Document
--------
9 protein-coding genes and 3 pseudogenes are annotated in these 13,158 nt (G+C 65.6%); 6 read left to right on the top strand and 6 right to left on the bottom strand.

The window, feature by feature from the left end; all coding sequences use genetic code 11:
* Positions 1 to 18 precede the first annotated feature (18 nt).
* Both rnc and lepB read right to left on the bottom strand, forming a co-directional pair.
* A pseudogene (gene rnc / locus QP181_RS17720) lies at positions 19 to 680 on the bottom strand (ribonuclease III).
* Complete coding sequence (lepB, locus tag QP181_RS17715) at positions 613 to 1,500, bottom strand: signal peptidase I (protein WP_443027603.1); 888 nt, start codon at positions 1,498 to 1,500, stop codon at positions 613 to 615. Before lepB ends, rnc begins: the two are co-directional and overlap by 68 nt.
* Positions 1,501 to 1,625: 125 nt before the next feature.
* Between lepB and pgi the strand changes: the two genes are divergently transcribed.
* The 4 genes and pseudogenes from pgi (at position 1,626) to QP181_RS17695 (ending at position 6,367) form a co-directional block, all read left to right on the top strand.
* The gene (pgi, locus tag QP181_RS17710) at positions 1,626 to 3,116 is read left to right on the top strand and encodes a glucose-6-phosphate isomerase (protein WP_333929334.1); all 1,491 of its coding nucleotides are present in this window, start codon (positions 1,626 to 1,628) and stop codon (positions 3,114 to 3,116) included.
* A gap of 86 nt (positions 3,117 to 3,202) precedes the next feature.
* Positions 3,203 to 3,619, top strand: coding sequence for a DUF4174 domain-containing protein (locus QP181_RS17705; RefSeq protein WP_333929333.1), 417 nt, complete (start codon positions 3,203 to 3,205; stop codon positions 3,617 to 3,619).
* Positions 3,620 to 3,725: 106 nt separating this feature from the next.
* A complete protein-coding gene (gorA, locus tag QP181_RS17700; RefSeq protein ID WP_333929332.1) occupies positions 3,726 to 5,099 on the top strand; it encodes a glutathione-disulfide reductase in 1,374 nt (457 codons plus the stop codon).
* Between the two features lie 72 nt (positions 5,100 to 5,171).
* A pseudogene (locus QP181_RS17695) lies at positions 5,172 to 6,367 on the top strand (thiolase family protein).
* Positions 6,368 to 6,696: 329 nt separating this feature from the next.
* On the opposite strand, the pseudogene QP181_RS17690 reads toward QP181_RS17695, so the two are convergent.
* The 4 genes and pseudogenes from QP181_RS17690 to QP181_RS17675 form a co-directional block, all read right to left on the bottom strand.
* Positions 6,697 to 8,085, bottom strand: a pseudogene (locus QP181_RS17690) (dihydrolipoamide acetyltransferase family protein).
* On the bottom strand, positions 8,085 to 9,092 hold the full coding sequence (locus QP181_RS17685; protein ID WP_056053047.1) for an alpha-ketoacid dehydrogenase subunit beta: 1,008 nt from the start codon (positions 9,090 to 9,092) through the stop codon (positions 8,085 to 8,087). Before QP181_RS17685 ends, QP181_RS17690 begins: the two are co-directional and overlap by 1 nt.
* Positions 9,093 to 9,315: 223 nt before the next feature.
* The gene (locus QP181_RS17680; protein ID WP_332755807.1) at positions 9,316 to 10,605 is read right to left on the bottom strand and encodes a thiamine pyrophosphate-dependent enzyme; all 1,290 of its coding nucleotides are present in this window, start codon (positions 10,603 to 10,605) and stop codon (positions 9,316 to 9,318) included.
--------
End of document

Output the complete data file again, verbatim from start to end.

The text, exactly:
9 protein-coding genes and 3 pseudogenes are annotated in these 13,158 nt (G+C 65.6%); 6 read left to right on the top strand and 6 right to left on the bottom strand.

The window, feature by feature from the left end; all coding sequences use genetic code 11:
* Positions 1 to 18 precede the first annotated feature (18 nt).
* Both rnc and lepB read right to left on the bottom strand, forming a co-directional pair.
* A pseudogene (gene rnc / locus QP181_RS17720) lies at positions 19 to 680 on the bottom strand (ribonuclease III).
* Complete coding sequence (lepB, locus tag QP181_RS17715) at positions 613 to 1,500, bottom strand: signal peptidase I (protein WP_443027603.1); 888 nt, start codon at positions 1,498 to 1,500, stop codon at positions 613 to 615. Before lepB ends, rnc begins: the two are co-directional and overlap by 68 nt.
* Positions 1,501 to 1,625: 125 nt before the next feature.
* Between lepB and pgi the strand changes: the two genes are divergently transcribed.
* The 4 genes and pseudogenes from pgi (at position 1,626) to QP181_RS17695 (ending at position 6,367) form a co-directional block, all read left to right on the top strand.
* The gene (pgi, locus tag QP181_RS17710) at positions 1,626 to 3,116 is read left to right on the top strand and encodes a glucose-6-phosphate isomerase (protein WP_333929334.1); all 1,491 of its coding nucleotides are present in this window, start codon (positions 1,626 to 1,628) and stop codon (positions 3,114 to 3,116) included.
* A gap of 86 nt (positions 3,117 to 3,202) precedes the next feature.
* Positions 3,203 to 3,619, top strand: coding sequence for a DUF4174 domain-containing protein (locus QP181_RS17705; RefSeq protein WP_333929333.1), 417 nt, complete (start codon positions 3,203 to 3,205; stop codon positions 3,617 to 3,619).
* Positions 3,620 to 3,725: 106 nt separating this feature from the next.
* A complete protein-coding gene (gorA, locus tag QP181_RS17700; RefSeq protein ID WP_333929332.1) occupies positions 3,726 to 5,099 on the top strand; it encodes a glutathione-disulfide reductase in 1,374 nt (457 codons plus the stop codon).
* Between the two features lie 72 nt (positions 5,100 to 5,171).
* A pseudogene (locus QP181_RS17695) lies at positions 5,172 to 6,367 on the top strand (thiolase family protein).
* Positions 6,368 to 6,696: 329 nt separating this feature from the next.
* On the opposite strand, the pseudogene QP181_RS17690 reads toward QP181_RS17695, so the two are convergent.
* The 4 genes and pseudogenes from QP181_RS17690 to QP181_RS17675 form a co-directional block, all read right to left on the bottom strand.
* Positions 6,697 to 8,085, bottom strand: a pseudogene (locus QP181_RS17690) (dihydrolipoamide acetyltransferase family protein).
* On the bottom strand, positions 8,085 to 9,092 hold the full coding sequence (locus QP181_RS17685; protein ID WP_056053047.1) for an alpha-ketoacid dehydrogenase subunit beta: 1,008 nt from the start codon (positions 9,090 to 9,092) through the stop codon (positions 8,085 to 8,087). Before QP181_RS17685 ends, QP181_RS17690 begins: the two are co-directional and overlap by 1 nt.
* Positions 9,093 to 9,315: 223 nt before the next feature.
* The gene (locus QP181_RS17680; protein ID WP_332755807.1) at positions 9,316 to 10,605 is read right to left on the bottom strand and encodes a thiamine pyrophosphate-dependent enzyme; all 1,290 of its coding nucleotides are present in this window, start codon (positions 10,603 to 10,605) and stop codon (positions 9,316 to 9,318) included.